In the March 31, 2011 opinion Gatson v. Billings, 2011 Ark. 125, the Arkansas Supreme Court held that a summons stating it is from an individual rather than from the State of Arkansas is invalid.
Appellant Mizell Gatson brought a negligence suit against appellee Freddie Billings. The suit stemmed from a 2004 vehicle accident.
Billings answered the complaint and then filed a motion to dismiss asserting insufficient process. The summons stated it was from “MIZELL GATSON TO DEFENDANT” rather than from “STATE OF ARKANSAS TO DEFENDANT.”
The circuit court dismissed Gatson’s lawsuit without prejudice. The supreme court affirmed the dismissal. Continue reading SCOA: Only State Has Authority to Direct Summons
In the March 3, 2011 opinion Carroll v. Baker, 2011 Ark. 98, the Arkansas Supreme Court held that a dismissal for failure to accomplish timely service is not appealable if the plaintiff has the option to refile.
On January 7, 2010, Appellant Conray Carroll brought suit against Appellee Dawn Baker, a deputy clerk in the Pulaski County Circuit Clerk’s office. Carroll contended that his due process rights had been violated when the transcript for an appeal of an earlier suit he filed, relating to his 1997 rape conviction, was not tendered to the appellate court due to his not paying certain fees.
The 2010 lawsuit was dismissed without prejudice by the circuit court when it was not served on Baker within 120 days. Rule 4(i) of the Arkansas Rules of Civil Procedure requires service on a defendant within 120 days of the complaint being filed. Carroll appealed the dismissal.
The Arkansas Supreme Court dismissed Carroll’s appeal. Continue reading SCOA: Dismissal Without Prejudice Due to No Timely Service Is Unappealable
Failure to comply with appellate filing deadlines will almost guarantee a dismissal on appeal. Here is a case in point.
In Reimer v. Ragsdale, 2011 Ark. App. 81, decided on February 2, 2011, appellant David Reimer brought suit against appellees Sandra and Eldon Ragsdale because of alleged defects in a house he bought from them.
Here are the key dates:
- November 5, 2009 – circuit court granted the Ragsdales’ motion to dismiss.
- November 18, 2009 – Reimer filed a motion for relief from the judgment per Rule 60 of the Arkansas Rules of Civil Procedure.
- January 14, 2010 – the Rule 60 motion was denied.
- February 11, 2010 – Reimer filed a notice of appeal.
The Arkansas Court of Appeals dismissed the appeal as untimely. Continue reading ACOA: Appeal Clock Starts 30 Days After Filing Ungranted Rule 60 Motion
In Arkansas Game and Fish Com’n v. Eddings, — S.W.3d —-, 2011 Ark. 47, issued February 9, 2011, the Arkansas Supreme Court held that the Arkansas Constitution’s grant of jurisdiction to county courts over county roads does not create an exception to the State’s sovereign immunity from suit.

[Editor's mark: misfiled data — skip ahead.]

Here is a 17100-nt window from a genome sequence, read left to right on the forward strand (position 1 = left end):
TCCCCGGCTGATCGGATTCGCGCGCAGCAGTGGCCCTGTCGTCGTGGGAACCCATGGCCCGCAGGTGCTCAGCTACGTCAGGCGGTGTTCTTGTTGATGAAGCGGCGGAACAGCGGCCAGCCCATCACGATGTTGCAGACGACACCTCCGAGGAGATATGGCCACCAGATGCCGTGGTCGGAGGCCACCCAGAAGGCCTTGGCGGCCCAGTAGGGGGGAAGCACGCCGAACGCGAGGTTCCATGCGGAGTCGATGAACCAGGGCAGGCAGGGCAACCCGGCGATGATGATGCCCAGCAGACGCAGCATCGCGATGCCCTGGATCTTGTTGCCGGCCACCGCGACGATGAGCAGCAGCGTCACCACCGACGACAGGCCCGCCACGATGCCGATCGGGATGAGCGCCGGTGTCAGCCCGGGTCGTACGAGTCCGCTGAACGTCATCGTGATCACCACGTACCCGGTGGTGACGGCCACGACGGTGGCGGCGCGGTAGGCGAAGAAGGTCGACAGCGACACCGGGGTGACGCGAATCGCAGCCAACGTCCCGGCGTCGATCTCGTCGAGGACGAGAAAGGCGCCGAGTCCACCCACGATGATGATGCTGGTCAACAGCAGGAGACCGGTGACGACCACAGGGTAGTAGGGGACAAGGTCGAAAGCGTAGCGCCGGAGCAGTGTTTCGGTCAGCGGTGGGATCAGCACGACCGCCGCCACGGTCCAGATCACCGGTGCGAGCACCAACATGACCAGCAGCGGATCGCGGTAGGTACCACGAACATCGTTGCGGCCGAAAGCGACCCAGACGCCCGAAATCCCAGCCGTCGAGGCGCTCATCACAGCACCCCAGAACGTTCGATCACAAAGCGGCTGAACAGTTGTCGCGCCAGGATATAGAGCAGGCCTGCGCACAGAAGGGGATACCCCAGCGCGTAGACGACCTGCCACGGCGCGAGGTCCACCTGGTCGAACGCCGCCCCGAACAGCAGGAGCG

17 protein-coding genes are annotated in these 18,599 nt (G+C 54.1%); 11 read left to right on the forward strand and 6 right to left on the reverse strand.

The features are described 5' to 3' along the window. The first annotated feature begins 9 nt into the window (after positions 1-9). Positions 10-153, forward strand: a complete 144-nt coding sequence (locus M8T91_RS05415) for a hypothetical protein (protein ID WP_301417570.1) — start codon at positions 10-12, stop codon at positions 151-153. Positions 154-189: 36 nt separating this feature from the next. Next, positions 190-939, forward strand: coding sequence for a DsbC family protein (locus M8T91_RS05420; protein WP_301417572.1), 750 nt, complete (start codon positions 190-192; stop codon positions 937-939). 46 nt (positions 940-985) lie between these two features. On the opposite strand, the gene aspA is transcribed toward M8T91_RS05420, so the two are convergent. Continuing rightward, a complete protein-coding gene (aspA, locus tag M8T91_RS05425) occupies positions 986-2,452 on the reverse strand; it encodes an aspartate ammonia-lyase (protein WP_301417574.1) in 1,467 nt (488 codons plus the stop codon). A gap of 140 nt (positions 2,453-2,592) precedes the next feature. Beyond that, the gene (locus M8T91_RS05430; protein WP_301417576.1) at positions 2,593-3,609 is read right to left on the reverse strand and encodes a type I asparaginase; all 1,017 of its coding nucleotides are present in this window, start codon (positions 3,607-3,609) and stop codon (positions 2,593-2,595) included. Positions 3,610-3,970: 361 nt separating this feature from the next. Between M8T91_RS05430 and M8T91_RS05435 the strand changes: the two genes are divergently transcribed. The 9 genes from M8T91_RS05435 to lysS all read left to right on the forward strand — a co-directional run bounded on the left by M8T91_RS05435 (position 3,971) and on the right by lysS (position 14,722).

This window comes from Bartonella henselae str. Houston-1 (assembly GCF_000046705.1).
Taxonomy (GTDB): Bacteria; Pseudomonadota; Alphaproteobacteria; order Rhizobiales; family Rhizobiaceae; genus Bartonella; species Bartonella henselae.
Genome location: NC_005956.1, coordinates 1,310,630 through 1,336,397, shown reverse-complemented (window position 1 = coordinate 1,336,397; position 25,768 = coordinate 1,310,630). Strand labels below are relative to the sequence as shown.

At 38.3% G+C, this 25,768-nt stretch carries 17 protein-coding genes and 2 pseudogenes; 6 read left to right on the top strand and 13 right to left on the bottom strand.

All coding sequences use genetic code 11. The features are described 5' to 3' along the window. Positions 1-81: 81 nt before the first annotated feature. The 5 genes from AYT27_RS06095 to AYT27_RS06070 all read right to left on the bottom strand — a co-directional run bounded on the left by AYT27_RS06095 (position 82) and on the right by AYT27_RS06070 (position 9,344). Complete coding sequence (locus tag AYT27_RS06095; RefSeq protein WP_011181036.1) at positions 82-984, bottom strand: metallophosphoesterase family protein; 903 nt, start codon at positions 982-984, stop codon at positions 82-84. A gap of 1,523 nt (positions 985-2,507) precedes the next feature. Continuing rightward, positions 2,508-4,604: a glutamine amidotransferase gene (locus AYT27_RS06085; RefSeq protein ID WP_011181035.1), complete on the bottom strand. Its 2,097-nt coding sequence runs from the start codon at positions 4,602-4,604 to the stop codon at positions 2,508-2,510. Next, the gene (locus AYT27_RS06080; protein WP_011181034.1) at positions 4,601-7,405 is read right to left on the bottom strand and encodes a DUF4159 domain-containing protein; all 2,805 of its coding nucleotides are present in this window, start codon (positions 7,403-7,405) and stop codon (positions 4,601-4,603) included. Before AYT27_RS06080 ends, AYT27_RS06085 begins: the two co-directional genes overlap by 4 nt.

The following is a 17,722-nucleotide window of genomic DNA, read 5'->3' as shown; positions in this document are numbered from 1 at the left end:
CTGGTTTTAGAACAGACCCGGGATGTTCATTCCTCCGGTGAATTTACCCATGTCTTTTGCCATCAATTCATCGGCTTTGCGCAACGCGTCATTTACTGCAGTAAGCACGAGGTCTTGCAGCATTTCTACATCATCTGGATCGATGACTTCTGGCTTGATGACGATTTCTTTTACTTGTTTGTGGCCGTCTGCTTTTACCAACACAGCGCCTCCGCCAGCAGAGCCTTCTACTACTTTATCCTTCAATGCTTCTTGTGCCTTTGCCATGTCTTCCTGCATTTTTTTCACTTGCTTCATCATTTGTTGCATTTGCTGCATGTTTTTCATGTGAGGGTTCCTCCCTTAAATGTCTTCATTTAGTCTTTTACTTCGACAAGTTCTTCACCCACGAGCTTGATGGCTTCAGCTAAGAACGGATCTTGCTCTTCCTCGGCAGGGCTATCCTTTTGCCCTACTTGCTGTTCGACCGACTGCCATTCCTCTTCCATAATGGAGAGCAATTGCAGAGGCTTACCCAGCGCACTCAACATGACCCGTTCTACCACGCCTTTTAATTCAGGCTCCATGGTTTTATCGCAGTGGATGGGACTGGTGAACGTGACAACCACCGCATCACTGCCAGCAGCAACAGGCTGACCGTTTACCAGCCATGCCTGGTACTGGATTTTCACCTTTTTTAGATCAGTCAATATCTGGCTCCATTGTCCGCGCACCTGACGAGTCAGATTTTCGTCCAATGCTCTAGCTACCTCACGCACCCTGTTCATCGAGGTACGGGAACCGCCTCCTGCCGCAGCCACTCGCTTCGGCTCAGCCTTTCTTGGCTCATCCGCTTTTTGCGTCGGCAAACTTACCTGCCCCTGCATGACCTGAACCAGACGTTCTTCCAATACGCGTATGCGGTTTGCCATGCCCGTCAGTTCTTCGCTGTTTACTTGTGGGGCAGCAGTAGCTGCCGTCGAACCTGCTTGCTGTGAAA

Appellee Ben Eddings owns about 40 acres of property near the Buffalo National River in Newton County. The property is landlocked on two sides by National Park Service property and on two sides by the Gene Rush Wildlife Management Area, owned by appellant Arkansas Game and Fish Commission (AGFC), a state agency.
On April 20, 2005, Eddings filed a petition with the Newton County Court to establish a road across the AGFC property. On January 9, 2006, the county court entered an order permitting Eddings ingress and egress across the AGFC land. AGFC unsuccessfully sought dismissal on the basis of sovereign immunity, and then appealed to the circuit court. The Newton County Circuit Court determined that article 7, section 28 of the Arkansas Constitution, granting to county courts exclusive original jurisdiction over county roads, prevailed over the State’s claim of sovereign immunity.
The Arkansas Supreme Court disagreed. Continue reading SCOA: Sovereign Immunity Trumps County Court Road Jurisdiction
In Pope v. Overton, 2011 Ark. 11, issued January 20, 2011 (yesterday), the Arkansas Supreme Court held that Rule 68 does not apply to an unallocated joint offer of judgment by multiple defendants if the circuit court must speculate as to how the offer was to be divided by the defendants.
Appellants Ricky and Christine Pope brought suit against Appellees Michael Overton and Entergy Arkansas, Inc. asserting conversion and trespass causes of action because of power lines placed on the Popes’ property without permission.
Prior to trial, Entergy and Overton made a joint offer of judgment to the Popes for $2,500.00. At trial, Entergy was granted a directed verdict. Overton stipulated to liability on conversion and was granted a directed verdict for damages of $566.86. The jury rejected the trespass claim. Continue reading SCOA: Unallocated Joint Offer of Judgment Invalid When Speculation Is Required